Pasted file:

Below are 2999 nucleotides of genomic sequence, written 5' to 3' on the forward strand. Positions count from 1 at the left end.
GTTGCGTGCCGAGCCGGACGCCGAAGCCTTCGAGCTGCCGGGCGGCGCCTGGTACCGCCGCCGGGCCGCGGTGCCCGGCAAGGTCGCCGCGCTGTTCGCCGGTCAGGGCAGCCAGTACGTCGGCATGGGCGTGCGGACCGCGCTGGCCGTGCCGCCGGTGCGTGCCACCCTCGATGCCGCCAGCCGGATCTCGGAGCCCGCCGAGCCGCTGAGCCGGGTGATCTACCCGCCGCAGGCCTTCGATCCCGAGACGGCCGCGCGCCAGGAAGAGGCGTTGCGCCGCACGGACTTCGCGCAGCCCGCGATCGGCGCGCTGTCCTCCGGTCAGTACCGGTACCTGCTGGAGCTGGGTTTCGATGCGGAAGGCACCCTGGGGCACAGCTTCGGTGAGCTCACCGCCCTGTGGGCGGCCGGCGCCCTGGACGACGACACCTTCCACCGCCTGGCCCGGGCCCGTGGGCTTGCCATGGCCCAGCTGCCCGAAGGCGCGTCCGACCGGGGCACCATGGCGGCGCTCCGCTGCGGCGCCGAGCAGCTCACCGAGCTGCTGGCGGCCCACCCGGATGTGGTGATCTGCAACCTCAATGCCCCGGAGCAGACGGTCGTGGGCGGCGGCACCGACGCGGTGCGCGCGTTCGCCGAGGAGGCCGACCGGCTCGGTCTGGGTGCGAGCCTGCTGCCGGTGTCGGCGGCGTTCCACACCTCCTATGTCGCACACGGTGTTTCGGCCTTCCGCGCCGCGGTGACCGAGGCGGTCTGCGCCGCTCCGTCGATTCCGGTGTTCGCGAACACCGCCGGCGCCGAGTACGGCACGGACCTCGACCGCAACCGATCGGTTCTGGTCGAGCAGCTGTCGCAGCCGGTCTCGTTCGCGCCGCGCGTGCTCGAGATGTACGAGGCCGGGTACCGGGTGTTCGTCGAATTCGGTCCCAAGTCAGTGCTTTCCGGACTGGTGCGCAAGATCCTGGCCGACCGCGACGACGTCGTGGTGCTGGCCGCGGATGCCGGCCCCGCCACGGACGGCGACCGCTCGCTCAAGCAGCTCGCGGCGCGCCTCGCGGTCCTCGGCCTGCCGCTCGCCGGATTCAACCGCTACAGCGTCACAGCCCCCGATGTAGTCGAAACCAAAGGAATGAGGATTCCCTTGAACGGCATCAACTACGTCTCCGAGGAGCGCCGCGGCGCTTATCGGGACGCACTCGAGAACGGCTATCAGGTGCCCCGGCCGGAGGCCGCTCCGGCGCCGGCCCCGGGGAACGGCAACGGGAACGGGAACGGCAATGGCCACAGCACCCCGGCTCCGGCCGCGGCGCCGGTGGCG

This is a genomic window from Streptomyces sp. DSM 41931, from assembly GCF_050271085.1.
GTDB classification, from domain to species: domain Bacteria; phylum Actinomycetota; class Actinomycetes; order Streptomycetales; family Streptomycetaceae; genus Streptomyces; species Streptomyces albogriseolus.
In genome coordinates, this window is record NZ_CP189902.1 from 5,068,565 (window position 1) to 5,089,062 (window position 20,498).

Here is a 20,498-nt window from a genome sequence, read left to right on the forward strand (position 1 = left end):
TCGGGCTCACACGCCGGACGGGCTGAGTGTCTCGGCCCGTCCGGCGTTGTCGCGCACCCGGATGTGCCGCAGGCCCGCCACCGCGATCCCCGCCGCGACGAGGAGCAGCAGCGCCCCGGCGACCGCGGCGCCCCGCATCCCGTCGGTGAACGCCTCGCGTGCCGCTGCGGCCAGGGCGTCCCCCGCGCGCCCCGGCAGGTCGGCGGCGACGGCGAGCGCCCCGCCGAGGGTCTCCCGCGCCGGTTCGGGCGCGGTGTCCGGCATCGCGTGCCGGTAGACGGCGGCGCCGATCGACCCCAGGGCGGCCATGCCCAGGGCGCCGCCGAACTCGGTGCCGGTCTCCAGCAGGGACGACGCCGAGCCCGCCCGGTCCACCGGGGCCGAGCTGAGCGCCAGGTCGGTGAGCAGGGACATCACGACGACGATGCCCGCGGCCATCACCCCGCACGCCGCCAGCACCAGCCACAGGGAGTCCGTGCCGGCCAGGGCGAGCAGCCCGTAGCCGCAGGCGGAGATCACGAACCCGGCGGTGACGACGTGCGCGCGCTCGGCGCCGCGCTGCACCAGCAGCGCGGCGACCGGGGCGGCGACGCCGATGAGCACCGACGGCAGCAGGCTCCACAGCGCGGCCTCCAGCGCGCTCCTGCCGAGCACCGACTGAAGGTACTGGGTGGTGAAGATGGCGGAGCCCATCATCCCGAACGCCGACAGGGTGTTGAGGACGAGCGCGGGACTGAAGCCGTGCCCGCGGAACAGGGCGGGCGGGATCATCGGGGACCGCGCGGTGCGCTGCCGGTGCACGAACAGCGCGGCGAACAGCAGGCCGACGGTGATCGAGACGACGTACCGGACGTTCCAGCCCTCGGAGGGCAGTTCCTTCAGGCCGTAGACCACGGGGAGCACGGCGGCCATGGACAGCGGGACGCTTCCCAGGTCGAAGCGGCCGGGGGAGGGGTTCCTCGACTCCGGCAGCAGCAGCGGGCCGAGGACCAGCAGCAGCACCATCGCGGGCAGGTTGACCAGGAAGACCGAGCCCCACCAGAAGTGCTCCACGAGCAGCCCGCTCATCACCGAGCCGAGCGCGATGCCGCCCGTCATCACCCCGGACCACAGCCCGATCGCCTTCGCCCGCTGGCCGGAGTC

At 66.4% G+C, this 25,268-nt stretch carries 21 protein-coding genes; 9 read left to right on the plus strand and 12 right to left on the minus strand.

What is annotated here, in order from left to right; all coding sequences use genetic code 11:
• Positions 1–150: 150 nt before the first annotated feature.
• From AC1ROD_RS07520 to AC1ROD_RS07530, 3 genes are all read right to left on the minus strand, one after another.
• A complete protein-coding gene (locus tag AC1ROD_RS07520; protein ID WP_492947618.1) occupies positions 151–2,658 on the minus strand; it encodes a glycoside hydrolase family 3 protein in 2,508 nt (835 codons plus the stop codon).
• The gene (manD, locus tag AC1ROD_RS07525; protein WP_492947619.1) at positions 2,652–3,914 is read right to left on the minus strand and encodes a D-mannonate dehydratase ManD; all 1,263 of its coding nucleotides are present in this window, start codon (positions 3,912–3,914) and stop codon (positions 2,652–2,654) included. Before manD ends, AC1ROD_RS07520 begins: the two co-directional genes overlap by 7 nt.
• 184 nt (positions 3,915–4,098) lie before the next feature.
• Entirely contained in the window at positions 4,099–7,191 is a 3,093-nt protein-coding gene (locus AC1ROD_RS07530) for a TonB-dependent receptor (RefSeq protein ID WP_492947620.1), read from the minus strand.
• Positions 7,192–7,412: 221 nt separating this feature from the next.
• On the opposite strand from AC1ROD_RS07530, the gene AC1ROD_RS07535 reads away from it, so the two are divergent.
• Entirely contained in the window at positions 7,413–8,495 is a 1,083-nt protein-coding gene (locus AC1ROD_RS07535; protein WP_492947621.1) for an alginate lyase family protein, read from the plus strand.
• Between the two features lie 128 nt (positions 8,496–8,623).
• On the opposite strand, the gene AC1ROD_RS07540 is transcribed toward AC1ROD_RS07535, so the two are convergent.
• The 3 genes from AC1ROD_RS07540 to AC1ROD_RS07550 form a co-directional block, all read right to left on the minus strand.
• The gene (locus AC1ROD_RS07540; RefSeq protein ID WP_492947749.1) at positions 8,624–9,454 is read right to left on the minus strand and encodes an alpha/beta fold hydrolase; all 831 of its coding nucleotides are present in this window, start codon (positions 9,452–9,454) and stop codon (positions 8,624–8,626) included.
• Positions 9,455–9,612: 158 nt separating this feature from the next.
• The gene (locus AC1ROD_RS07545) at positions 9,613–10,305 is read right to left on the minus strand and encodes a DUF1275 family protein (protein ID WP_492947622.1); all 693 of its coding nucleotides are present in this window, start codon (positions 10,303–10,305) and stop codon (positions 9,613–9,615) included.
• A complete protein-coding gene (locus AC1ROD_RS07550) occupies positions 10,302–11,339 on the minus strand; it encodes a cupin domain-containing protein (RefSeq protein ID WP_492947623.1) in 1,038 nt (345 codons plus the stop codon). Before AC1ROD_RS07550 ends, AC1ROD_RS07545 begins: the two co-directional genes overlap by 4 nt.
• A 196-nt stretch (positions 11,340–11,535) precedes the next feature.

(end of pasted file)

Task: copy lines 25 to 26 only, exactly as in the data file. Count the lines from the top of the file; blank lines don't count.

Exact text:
• A complete protein-coding gene (locus AC1ROD_RS07550) occupies positions 10,302–11,339 on the minus strand; it encodes a cupin domain-containing protein (RefSeq protein ID WP_492947623.1) in 1,038 nt (345 codons plus the stop codon). Before AC1ROD_RS07550 ends, AC1ROD_RS07545 begins: the two co-directional genes overlap by 4 nt.
• A 196-nt stretch (positions 11,340–11,535) precedes the next feature.